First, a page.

As part of the general UK trend towards growing numbers of practitioners of non-Abrahamic faiths, residents of the British Isles are looking to their ancestral practices and beliefs as a way of challenging a society that grows more challenging socially, politically, financially and environmentally every day.

The 2022 ONS study found 62% of people over the age of 16 worries that they would be severely affected by climate change by 2030. With many ancestral practices emphasising the importance of nature and building a close and symbiotic (rather than extractive) relationship with planet earth, the climate crisis is just one example of a catalyst for someone looking outside western capitalism to figure out how to live in the world.

Once on a spiritual path, people find themselves called more to spending time in nature and bringing more nature and nature friendly practices into their home. But it doesn’t stop there. Particularly if you believe in ancestors and ancestral veneration, the practice gets into every corner of your life forcing you to evaluate, alter and evolve every facet of your being.

Much of this starts with the kind of internal healing that allows you to let go of negative patterns and self limiting beliefs. In the culture of African Traditional Religions, and other indigenous religions, ancestral veneration is the entry point, the basis and the anchor regardless of what other specific traditions or practices you end up taking on, or they end up leading you to.

Ancestral veneration involves making physical and intentional space in your life to communicate with your recently departed, right the way through your ancestral line depending on where you feel called to look at that time. The research on epigenetic is in, and science is largely agreeing with what the spiritual have known for a while. What your grandmother experiences lives in your DNA. What her grandmother experiences lives in hers. Ancestral trauma, and ancestral gifts are real.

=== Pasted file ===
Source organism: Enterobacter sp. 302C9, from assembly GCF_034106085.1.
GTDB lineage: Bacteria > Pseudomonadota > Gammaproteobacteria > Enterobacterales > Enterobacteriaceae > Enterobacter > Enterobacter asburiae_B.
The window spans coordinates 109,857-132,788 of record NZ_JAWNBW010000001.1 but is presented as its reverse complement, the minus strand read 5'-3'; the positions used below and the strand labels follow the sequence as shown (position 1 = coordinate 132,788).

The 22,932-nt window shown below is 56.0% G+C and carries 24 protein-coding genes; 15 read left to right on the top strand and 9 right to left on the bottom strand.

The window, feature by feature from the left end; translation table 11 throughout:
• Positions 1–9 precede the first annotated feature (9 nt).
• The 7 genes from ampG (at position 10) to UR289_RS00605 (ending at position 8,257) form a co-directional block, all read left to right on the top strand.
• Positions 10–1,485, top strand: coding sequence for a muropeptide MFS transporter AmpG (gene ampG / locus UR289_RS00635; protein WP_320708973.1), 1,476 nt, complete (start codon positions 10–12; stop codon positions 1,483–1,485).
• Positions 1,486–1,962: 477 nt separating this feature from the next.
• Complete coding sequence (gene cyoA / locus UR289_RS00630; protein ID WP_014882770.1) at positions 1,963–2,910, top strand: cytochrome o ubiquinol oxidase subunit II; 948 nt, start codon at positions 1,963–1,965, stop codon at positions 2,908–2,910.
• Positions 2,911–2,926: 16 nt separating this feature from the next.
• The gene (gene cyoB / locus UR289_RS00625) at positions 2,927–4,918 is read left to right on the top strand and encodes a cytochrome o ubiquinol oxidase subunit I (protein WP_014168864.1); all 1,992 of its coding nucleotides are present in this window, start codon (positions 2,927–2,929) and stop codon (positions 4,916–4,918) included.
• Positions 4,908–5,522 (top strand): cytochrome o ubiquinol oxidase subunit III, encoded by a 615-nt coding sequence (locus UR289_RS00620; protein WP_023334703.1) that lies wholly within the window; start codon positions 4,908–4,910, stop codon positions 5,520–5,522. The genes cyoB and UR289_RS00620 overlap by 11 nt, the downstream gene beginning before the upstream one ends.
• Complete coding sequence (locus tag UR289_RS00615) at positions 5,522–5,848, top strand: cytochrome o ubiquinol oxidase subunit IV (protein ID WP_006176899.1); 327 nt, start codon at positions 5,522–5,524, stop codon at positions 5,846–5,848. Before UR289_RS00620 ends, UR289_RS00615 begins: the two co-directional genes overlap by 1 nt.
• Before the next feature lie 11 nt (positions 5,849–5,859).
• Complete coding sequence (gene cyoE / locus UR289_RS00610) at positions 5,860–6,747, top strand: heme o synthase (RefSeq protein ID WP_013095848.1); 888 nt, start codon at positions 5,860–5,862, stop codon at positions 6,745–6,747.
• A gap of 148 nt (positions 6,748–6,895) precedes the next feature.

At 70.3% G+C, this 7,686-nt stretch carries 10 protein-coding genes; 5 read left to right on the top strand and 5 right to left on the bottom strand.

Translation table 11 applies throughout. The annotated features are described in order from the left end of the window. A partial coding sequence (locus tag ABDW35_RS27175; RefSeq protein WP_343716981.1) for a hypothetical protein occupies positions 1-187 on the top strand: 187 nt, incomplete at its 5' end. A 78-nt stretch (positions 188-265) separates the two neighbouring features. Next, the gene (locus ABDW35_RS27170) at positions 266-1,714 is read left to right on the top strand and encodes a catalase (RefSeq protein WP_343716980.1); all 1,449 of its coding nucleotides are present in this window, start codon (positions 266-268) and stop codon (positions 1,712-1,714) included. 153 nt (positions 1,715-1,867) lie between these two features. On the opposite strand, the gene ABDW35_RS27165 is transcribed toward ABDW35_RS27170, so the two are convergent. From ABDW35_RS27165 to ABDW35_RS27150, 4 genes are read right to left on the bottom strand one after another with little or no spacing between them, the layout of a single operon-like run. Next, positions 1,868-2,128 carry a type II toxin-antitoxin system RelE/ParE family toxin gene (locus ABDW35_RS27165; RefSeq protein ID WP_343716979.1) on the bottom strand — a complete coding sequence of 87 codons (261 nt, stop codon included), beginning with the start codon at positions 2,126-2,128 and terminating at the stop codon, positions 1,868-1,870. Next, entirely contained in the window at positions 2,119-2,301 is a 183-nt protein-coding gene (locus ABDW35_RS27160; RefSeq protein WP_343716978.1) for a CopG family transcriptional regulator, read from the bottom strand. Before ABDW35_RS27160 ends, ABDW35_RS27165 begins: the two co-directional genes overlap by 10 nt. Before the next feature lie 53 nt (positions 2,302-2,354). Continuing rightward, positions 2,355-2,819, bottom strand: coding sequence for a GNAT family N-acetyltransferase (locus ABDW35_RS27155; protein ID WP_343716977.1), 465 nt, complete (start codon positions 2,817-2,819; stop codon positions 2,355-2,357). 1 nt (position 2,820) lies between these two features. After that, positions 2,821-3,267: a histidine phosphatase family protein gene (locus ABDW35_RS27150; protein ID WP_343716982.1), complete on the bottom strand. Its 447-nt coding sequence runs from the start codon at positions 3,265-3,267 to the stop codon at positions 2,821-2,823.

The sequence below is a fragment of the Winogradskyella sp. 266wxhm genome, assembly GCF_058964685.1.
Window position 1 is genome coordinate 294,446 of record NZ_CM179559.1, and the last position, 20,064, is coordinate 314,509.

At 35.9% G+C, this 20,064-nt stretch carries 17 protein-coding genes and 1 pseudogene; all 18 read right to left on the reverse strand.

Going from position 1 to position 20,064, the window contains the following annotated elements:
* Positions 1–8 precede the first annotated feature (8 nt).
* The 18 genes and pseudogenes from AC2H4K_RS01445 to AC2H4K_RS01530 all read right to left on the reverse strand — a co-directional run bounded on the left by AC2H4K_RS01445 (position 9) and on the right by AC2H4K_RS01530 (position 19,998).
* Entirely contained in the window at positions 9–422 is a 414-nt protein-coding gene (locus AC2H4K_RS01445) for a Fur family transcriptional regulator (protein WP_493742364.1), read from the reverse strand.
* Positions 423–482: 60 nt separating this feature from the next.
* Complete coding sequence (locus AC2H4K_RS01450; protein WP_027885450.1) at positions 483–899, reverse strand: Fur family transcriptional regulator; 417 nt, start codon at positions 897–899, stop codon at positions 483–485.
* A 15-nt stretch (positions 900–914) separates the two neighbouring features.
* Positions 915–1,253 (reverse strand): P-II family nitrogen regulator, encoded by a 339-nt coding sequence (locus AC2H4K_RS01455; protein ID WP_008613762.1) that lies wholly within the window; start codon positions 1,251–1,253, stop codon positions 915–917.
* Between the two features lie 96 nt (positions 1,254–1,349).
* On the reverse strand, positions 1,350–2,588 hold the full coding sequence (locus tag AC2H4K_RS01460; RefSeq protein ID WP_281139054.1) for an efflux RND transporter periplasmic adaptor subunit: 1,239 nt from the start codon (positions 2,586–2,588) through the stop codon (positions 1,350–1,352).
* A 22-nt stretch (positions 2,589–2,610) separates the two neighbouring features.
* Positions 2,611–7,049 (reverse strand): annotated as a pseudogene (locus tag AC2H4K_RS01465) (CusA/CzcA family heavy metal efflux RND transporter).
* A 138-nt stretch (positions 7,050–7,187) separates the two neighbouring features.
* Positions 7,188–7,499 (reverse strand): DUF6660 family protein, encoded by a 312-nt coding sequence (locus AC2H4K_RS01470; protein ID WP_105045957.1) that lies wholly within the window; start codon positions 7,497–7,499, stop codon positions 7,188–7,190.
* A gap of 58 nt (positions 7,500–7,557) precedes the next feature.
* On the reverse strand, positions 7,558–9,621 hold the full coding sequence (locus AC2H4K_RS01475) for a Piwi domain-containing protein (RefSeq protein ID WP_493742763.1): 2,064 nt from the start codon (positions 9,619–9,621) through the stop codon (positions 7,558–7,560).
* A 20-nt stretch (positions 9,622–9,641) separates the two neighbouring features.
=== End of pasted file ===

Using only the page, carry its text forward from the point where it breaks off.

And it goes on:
Our ancestral lineages are responsible for many of our personality traits and habits. In the only picture of my paternal great grandmother that I’ve seen, she is rocking a big smile and pose that mirrors mine so uncannily I had to remind myself it isn’t me in the photo.

The good, the bad and the ugly we can trace through our parents and grandparents to somewhere in our lineage. And especially for children of the diaspora whose ancestors were victims of slavery and other colonial and imperial violence, that temper, or tendency to overgive, the lack of boundaries or too many boundaries - these are things an ancestor developed as a protective mechanism to survive.

Imagine sitting in front of your family members, and saying “I hate my nose” or “I wish my hair was different”. You would be insulting everyone around the table who passed these things down to you! The effects of western media are real, and people of all creeds and colours are bombarded with unrealistic images of perfect. Ancestral veneration reminds you where your looks came from and to be proud of them.

If you are unsure of your gifts, or overwhelmed by emotions, circumstances and events that you know are blocking them, your ancestors are your best first port of call for showing you the way. If you don’t know your ancestors, trust that they know you. If you have chosen or been forced to distance yourself from immediate family or your ancestral lineages personal or global harm, know that your ancestral lineage is much more expansive than you can imagine and you are in control of who or what you choose to let in. Adoptees, black sheep and lone wolves, there’s an ancestor for you, and over time and with support you can choose how to negotiate a relationship with the ones more challenging. That said, If your recent ancestors thought that other people’s ancestors didn’t qualify for basic human rights, I would speak to them about that before you do anything else.